While peach season is technically over and autumn crops now headed to market, grocery stores around the state are still carrying modest stacks of the stone-fruit, thanks to this year’s particularly robust peach crop.
The fruitful peach harvest of summer 2018 was a much-needed rebound after the state lost the majority of its crop to an unusually late frost in 2017.
“A freeze affects everything all the way down,” Roger McCarter, partner of the produce wholesaler Red Rack Boys, said. “We went from a season last year where we lost maybe 70 percent of the crop across the state to a season like this summer’s where we’re selling 70,000 baskets. This year’s peach harvest was as good as any we’ve had in the last five years.”
McCarter has worked in the Red Rack Boys warehouse at the South Carolina State Farmers Market for ten years, unloading crates of peaches and other fresh produce to sell to grocery stores and other buyers. The peaches he sells at the market are sourced in South Carolina, from local farms such as Titan Farms in Ridge Spring.
The largest peach grower in the southeast, Titan Farms’ peach orchards cover over 6,200 acres, and produce “as many or more” peaches as the entire state of Georgia. Their presence in the South Carolina peach community is a large one, with their orchards supplying several grocery stores and a few fruit stands and their crop creating business in many industries.
“The crop loss that we had last year not only affects our farm but is a ripple effect — you have to think about the number of workers that we bring in to our community who we weren’t able to bring to harvest our crops,” Titan Farms Director of Packing Operations and Food Safety Ross Williams said. “The transportation community [was affected]. We weren’t booking as many truckloads so there was reduction in fresh produce movement out of our area. And then grocery stores obviously did not benefit from stone fruit movement.”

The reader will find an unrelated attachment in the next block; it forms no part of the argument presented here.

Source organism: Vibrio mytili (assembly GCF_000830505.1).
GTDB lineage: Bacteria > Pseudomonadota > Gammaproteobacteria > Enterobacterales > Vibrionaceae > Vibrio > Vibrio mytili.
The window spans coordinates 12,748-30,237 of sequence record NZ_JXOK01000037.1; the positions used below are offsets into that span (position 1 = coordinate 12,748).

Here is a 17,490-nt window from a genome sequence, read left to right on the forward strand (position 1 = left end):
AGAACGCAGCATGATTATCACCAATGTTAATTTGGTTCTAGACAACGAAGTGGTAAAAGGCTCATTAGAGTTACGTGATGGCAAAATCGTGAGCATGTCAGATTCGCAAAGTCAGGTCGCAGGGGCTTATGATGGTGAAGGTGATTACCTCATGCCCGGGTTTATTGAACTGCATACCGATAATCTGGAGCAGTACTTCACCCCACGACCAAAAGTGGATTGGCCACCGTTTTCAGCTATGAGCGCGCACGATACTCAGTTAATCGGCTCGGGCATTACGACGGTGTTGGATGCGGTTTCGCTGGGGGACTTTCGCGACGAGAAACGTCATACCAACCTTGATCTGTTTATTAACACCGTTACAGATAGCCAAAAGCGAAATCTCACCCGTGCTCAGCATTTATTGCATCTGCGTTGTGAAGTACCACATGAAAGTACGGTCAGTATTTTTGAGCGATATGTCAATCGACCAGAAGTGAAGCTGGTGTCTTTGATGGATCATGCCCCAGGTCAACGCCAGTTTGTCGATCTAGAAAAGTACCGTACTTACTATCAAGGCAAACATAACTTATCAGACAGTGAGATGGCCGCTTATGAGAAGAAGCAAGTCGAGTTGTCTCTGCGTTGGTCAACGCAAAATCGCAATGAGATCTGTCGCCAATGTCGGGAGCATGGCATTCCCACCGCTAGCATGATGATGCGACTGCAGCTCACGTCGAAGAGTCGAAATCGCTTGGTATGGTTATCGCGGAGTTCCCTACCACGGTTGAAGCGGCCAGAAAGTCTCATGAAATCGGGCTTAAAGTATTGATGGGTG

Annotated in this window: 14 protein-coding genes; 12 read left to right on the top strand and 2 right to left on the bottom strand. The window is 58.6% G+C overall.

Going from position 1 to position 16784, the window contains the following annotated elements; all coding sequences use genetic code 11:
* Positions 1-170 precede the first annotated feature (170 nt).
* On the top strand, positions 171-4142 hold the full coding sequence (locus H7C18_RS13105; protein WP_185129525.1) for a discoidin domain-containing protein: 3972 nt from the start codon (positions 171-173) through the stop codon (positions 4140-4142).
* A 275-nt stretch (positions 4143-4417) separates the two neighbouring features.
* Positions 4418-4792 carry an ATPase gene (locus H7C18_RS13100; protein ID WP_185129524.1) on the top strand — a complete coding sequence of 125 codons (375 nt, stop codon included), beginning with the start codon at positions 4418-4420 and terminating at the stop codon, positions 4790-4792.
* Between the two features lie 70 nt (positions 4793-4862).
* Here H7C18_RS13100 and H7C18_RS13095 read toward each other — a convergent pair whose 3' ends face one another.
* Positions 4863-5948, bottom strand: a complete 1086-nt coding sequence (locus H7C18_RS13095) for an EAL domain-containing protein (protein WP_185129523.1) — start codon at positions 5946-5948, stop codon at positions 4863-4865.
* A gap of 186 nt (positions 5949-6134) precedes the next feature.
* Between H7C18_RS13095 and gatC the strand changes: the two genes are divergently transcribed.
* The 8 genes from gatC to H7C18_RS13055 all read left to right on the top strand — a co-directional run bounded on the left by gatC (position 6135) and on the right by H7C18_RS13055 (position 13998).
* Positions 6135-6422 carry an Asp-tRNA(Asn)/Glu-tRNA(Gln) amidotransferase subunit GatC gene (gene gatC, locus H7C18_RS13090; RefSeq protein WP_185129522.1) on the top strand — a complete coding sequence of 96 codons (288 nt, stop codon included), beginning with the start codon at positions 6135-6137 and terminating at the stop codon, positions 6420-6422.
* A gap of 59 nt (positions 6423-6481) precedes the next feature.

That loss across industries was remedied this year with 2018’s abundant peach crop, one that is leaving South Carolina grocery stores with some peaches available even into late September. While not one of the top ten agricultural commodities in the state, peaches are an important part of South Carolina’s economy. A good year for the South Carolina peach industry generates around $90 million, and the state’s economy reflected the fruit’s economic impact after the successful 2018 harvest.
“When we don’t have peaches, retailers have to pull peaches from surrounding states or from California and that adds cost,” Kyle Tisdale, a marketing specialist for the South Carolina Department of Agriculture, said. “When we have peaches, it fills that spot where we’re supposed to have peaches and it helps not only locally but also nationally, because South Carolina is the second largest peach producer behind California.”
Peach farmers in the state are not spending time dwelling on 2018’s ample crop, however. Peach harvest in South Carolina runs from May to September, and as soon as harvest for this year ended, farmers began preparing for next year’s crop.